Money in the Trash Part II

Last month, Waste Age reported that Germany was turning its old currency into compost. This month, we find that residents of York County, Penn., are throwing thousands of dollars in coins into their garbage.

The recycling company that processes the county's trash salvaged $43,000 worth of coins during the past year, which turned up among the ash when the trash was burned to make electricity. The company sends the coins it finds to the United States Mint in Washington, D.C., where they are melted down and recast. For its efforts, the company gets face value for the coins.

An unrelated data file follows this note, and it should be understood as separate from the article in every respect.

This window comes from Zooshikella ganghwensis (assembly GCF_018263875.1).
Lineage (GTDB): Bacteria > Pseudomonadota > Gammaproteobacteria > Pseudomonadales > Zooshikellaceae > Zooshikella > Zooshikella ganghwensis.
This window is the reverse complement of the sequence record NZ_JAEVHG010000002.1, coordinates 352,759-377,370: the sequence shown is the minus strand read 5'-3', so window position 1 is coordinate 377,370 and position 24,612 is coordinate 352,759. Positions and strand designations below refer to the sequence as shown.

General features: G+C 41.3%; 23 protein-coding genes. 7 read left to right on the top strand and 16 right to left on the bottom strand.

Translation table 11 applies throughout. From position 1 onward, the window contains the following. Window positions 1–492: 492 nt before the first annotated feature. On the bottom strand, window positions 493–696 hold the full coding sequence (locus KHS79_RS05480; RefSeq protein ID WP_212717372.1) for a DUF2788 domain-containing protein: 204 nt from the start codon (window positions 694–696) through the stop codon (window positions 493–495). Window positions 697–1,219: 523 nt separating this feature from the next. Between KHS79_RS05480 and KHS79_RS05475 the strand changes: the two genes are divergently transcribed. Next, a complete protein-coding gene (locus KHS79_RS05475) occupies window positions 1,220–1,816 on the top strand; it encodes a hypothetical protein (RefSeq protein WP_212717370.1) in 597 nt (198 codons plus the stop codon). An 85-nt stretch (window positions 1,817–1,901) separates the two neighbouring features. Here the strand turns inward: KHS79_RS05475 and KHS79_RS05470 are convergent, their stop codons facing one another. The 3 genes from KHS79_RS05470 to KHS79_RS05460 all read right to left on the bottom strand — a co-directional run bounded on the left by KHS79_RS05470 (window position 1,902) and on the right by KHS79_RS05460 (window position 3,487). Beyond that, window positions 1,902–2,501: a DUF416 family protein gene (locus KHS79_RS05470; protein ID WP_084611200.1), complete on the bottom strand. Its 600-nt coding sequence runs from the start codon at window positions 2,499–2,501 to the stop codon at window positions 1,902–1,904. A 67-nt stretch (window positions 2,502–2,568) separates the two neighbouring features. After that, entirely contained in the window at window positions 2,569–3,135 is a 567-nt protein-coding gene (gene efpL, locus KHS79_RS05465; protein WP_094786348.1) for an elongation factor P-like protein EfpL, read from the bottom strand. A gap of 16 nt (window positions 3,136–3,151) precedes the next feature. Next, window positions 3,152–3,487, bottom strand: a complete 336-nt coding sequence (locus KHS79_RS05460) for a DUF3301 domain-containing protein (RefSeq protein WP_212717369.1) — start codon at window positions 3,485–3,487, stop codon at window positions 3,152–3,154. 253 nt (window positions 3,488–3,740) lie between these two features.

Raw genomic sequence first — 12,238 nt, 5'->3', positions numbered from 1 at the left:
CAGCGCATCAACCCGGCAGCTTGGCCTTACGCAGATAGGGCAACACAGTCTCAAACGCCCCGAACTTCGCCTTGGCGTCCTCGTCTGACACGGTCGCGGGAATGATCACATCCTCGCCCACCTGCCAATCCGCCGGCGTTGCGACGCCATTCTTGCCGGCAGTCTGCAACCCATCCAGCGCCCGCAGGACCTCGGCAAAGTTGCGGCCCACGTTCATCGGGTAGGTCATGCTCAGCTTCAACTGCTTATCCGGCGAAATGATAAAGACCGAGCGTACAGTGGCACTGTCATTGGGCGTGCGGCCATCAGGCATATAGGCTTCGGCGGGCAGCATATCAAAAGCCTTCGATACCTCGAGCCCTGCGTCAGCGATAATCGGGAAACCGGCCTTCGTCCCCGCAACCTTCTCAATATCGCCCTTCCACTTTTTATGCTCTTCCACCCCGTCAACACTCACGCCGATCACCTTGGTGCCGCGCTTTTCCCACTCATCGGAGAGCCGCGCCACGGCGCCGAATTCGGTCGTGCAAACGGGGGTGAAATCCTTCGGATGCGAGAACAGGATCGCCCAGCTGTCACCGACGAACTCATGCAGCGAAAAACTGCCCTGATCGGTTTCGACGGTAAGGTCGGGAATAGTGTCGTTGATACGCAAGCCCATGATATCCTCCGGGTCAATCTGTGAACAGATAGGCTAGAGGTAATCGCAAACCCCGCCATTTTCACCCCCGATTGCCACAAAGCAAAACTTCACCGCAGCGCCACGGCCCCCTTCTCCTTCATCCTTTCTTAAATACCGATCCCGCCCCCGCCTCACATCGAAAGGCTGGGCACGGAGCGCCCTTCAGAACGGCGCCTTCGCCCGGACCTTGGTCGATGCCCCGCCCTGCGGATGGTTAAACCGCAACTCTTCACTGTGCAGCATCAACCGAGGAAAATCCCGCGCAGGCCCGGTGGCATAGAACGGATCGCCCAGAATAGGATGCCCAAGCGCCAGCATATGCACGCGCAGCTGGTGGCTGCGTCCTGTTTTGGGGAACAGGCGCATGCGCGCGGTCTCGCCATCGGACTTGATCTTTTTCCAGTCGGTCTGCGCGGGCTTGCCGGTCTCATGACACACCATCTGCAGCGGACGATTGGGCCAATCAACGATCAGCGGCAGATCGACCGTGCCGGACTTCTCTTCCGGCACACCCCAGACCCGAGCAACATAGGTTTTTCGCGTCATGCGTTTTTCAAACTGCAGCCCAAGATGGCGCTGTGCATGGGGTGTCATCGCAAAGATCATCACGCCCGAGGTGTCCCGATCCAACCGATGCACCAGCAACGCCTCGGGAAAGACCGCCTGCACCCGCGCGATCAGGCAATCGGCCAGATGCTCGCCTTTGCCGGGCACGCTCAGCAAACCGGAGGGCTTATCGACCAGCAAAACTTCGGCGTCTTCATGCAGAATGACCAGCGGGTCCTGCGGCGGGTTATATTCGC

It makes you wonder how much of that ash is paper money.

Source: Associated Press

35,000 Uses for Rice An ingredient in chicken soup can be a substitute for standard materials for burning fossil fuels for energy.

Rice - or the inedible hull surrounding the rice kernel that is removed during the milling process - is being spared of disposal and used to generate electricity at co-generation plants instead. In Sacramento, Calif., these hulls are burned to create electricity for 35,000 homes. They also are used as mulch and bedding material on farms, and as an absorption product for cleaning chemical, petroleum and food manufacturing spills.

Source: USA Rice Federation